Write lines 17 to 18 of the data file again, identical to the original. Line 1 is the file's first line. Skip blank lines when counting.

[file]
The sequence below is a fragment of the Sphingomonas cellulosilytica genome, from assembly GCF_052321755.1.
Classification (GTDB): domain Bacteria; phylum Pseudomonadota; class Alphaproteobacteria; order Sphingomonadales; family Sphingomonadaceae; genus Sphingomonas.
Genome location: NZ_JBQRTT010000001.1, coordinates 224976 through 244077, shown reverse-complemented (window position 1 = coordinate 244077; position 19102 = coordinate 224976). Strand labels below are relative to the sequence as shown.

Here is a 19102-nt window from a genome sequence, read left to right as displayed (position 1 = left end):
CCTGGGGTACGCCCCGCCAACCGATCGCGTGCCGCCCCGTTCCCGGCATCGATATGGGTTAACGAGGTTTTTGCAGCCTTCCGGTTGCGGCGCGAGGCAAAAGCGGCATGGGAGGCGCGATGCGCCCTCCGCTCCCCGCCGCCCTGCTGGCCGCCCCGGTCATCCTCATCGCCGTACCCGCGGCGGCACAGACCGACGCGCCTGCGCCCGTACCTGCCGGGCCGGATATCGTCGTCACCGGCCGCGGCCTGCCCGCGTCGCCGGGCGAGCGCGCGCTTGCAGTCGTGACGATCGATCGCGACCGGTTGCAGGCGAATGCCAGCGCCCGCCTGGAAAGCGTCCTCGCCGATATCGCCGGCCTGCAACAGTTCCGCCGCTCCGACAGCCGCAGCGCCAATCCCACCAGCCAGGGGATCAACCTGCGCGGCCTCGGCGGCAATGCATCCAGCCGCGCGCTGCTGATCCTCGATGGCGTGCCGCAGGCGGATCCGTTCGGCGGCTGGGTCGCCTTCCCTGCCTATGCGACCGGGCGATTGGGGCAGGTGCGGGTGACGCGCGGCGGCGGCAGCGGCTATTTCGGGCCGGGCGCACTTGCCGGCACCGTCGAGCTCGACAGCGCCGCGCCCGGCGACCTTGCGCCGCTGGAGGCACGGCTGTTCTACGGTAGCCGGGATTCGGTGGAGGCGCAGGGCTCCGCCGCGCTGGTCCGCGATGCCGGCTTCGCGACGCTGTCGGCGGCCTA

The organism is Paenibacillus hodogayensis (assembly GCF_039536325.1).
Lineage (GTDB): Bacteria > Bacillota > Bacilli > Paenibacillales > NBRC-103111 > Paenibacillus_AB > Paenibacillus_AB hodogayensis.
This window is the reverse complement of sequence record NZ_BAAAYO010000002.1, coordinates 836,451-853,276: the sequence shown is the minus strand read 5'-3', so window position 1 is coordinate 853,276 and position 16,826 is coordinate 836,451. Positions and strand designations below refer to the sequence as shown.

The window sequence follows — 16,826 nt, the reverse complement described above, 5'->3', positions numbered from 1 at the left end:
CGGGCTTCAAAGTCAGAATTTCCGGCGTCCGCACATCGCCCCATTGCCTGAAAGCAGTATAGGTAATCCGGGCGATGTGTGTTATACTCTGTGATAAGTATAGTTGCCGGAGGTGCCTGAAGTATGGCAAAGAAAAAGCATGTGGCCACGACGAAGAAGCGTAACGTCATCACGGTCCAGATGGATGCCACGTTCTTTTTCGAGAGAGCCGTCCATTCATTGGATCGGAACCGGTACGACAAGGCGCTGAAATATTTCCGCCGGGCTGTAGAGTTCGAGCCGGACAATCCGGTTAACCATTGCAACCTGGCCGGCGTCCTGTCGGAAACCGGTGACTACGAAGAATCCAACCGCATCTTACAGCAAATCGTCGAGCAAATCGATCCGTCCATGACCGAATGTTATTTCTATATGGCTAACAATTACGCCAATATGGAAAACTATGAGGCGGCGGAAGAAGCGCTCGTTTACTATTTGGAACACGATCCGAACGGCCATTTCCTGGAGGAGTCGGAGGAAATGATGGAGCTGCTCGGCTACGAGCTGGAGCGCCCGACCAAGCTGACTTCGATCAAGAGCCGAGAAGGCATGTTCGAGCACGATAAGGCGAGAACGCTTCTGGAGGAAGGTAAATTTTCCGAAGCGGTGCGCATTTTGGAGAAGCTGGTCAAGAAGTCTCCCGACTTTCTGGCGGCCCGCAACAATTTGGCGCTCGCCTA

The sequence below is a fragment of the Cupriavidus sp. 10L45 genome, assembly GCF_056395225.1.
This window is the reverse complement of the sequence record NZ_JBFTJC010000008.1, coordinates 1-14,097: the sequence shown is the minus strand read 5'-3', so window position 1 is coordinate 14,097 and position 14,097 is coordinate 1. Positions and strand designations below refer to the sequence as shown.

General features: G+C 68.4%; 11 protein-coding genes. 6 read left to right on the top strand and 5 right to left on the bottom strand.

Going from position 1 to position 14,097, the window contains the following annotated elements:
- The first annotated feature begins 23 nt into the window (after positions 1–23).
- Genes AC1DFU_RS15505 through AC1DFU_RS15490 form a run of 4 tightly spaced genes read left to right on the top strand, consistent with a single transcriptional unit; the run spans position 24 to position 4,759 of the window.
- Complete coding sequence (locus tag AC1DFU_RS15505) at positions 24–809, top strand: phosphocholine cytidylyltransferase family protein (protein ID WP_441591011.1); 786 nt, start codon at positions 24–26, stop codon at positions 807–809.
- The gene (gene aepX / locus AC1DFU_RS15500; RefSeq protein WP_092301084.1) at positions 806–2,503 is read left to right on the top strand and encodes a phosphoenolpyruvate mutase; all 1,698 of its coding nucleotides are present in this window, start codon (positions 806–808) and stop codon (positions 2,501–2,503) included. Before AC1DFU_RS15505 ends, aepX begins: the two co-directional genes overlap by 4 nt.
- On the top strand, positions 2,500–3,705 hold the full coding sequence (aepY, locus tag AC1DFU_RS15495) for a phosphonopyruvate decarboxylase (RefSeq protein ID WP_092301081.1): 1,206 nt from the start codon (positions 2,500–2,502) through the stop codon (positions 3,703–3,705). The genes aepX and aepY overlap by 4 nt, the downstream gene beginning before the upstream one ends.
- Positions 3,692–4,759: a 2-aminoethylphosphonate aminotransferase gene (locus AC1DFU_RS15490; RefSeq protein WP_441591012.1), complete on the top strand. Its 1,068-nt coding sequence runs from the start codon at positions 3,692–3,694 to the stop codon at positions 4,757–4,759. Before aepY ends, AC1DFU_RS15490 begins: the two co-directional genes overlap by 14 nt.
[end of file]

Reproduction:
- Complete coding sequence (locus tag AC1DFU_RS15505) at positions 24–809, top strand: phosphocholine cytidylyltransferase family protein (protein ID WP_441591011.1); 786 nt, start codon at positions 24–26, stop codon at positions 807–809.
- The gene (gene aepX / locus AC1DFU_RS15500; RefSeq protein WP_092301084.1) at positions 806–2,503 is read left to right on the top strand and encodes a phosphoenolpyruvate mutase; all 1,698 of its coding nucleotides are present in this window, start codon (positions 806–808) and stop codon (positions 2,501–2,503) included. Before AC1DFU_RS15505 ends, aepX begins: the two co-directional genes overlap by 4 nt.